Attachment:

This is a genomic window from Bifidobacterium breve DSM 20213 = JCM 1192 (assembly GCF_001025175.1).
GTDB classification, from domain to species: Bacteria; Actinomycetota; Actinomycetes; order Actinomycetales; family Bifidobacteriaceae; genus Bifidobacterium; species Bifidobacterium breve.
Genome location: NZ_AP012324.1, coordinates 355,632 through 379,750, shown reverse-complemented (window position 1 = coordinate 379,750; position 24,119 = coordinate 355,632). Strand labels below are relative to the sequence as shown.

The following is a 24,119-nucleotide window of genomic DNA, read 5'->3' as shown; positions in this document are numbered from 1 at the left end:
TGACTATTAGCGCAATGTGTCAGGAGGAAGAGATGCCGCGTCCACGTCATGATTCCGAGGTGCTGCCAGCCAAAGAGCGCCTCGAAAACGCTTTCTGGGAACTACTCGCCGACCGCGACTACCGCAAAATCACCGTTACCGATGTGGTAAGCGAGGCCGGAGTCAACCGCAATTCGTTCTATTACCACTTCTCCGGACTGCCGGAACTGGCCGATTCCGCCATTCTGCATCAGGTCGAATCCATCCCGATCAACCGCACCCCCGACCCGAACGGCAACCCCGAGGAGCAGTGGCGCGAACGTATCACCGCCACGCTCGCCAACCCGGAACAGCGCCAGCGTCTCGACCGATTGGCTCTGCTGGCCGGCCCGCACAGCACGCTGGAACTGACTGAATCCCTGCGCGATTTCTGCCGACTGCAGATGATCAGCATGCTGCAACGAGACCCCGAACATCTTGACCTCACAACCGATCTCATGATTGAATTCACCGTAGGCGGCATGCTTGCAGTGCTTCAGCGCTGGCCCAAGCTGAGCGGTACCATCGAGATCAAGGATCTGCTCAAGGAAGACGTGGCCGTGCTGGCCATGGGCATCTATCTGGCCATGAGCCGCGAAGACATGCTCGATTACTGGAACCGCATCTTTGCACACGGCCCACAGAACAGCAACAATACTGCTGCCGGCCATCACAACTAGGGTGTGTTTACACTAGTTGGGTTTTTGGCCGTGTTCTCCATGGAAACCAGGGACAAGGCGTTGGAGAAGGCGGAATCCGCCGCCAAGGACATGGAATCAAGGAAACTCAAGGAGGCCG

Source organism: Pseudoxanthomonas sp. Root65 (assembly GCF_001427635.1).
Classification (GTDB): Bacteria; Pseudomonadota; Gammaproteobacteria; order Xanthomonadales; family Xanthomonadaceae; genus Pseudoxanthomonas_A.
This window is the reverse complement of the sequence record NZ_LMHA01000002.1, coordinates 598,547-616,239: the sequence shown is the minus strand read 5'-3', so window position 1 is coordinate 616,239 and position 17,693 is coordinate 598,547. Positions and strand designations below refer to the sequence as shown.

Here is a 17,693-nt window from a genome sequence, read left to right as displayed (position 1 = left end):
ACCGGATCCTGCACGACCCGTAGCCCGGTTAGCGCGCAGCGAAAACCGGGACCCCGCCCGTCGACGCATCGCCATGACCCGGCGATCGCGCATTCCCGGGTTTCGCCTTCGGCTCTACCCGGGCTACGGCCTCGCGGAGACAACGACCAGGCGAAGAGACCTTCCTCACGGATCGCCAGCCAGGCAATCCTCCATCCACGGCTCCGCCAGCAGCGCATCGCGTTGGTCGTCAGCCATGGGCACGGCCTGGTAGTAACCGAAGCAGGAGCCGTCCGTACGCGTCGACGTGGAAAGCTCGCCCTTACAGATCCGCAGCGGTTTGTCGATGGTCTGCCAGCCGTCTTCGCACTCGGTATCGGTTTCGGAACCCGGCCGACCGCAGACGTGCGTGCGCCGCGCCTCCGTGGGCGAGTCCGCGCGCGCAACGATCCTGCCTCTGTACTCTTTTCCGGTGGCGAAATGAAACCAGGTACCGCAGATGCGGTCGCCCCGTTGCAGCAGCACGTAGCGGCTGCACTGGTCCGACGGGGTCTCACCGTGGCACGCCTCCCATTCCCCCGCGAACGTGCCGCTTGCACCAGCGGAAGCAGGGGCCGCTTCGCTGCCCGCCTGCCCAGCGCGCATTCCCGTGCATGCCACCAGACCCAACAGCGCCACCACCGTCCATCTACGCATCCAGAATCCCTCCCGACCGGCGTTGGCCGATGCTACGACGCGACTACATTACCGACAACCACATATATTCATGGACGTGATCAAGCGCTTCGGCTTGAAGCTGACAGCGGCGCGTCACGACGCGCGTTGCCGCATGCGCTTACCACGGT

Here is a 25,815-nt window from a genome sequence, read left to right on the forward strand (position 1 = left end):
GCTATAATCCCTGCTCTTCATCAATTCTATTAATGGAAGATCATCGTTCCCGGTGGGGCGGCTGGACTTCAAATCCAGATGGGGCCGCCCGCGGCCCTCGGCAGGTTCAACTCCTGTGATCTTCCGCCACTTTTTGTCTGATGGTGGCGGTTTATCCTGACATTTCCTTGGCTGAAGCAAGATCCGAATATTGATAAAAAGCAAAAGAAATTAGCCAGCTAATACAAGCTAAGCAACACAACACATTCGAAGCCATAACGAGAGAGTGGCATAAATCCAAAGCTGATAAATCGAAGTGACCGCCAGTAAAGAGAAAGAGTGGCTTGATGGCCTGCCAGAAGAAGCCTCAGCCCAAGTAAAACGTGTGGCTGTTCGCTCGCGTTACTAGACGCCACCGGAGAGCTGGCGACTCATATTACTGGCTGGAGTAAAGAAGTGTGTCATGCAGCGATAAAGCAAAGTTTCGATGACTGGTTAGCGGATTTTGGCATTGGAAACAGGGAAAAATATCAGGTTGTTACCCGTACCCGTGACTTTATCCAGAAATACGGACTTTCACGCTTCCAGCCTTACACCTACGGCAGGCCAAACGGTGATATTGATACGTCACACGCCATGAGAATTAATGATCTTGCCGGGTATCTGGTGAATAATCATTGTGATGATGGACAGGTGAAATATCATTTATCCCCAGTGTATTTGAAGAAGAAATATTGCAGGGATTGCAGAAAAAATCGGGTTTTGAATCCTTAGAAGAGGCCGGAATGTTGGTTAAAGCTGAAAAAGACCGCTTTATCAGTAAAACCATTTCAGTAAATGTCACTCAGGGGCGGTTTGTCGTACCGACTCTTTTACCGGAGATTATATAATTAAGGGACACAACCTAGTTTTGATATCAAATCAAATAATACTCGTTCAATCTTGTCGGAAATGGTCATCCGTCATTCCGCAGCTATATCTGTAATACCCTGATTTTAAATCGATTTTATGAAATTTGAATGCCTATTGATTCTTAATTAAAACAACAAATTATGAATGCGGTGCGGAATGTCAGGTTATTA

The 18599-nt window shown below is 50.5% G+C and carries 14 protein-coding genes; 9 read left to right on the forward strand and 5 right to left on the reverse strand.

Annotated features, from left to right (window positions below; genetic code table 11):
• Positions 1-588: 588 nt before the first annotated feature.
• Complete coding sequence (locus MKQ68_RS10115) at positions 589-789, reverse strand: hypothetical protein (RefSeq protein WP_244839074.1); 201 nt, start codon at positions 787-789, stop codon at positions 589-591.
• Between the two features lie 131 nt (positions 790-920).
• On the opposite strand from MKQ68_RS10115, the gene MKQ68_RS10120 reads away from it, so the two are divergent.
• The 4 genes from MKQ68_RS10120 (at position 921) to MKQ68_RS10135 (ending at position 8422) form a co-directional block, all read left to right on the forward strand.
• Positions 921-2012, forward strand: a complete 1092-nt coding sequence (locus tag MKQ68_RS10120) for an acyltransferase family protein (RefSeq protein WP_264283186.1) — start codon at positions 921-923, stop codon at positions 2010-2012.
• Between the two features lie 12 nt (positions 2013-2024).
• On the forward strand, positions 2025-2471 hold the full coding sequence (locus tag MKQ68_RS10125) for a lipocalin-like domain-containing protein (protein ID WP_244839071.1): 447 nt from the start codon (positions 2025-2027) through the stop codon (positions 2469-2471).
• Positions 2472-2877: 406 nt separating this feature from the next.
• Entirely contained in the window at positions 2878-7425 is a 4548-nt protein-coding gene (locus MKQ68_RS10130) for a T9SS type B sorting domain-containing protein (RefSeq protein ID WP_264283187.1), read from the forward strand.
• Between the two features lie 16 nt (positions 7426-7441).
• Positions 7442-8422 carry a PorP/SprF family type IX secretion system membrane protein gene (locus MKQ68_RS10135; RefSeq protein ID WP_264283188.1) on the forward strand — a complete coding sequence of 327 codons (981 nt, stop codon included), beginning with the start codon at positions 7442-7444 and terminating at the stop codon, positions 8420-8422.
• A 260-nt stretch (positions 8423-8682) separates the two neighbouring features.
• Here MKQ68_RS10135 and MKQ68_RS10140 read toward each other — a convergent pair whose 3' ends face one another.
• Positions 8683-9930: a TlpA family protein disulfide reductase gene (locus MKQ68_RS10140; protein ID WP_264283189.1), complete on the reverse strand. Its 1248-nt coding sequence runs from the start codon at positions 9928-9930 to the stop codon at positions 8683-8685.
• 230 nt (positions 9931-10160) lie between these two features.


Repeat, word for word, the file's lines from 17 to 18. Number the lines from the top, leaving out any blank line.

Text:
• Between the two features lie 131 nt (positions 790-920).
• On the opposite strand from MKQ68_RS10115, the gene MKQ68_RS10120 reads away from it, so the two are divergent.